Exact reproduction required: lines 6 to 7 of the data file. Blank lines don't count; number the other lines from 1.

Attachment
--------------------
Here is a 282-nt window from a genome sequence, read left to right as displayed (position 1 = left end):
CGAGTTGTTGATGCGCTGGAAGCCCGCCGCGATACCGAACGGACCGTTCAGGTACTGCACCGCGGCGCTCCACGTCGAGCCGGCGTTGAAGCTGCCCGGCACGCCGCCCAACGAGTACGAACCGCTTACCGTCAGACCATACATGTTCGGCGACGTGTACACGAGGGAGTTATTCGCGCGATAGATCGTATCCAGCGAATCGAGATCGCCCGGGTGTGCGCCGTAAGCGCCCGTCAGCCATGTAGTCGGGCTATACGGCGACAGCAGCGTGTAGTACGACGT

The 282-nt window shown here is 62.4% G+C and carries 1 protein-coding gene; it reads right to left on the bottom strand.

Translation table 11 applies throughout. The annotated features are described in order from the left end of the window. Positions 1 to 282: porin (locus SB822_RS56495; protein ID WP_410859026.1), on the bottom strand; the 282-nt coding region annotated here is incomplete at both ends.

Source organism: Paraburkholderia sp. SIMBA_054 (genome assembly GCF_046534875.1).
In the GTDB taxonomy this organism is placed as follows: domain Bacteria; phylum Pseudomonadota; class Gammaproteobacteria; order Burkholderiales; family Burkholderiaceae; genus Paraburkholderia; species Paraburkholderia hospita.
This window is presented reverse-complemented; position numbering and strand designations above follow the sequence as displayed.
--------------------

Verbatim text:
In the GTDB taxonomy this organism is placed as follows: domain Bacteria; phylum Pseudomonadota; class Gammaproteobacteria; order Burkholderiales; family Burkholderiaceae; genus Paraburkholderia; species Paraburkholderia hospita.
This window is presented reverse-complemented; position numbering and strand designations above follow the sequence as displayed.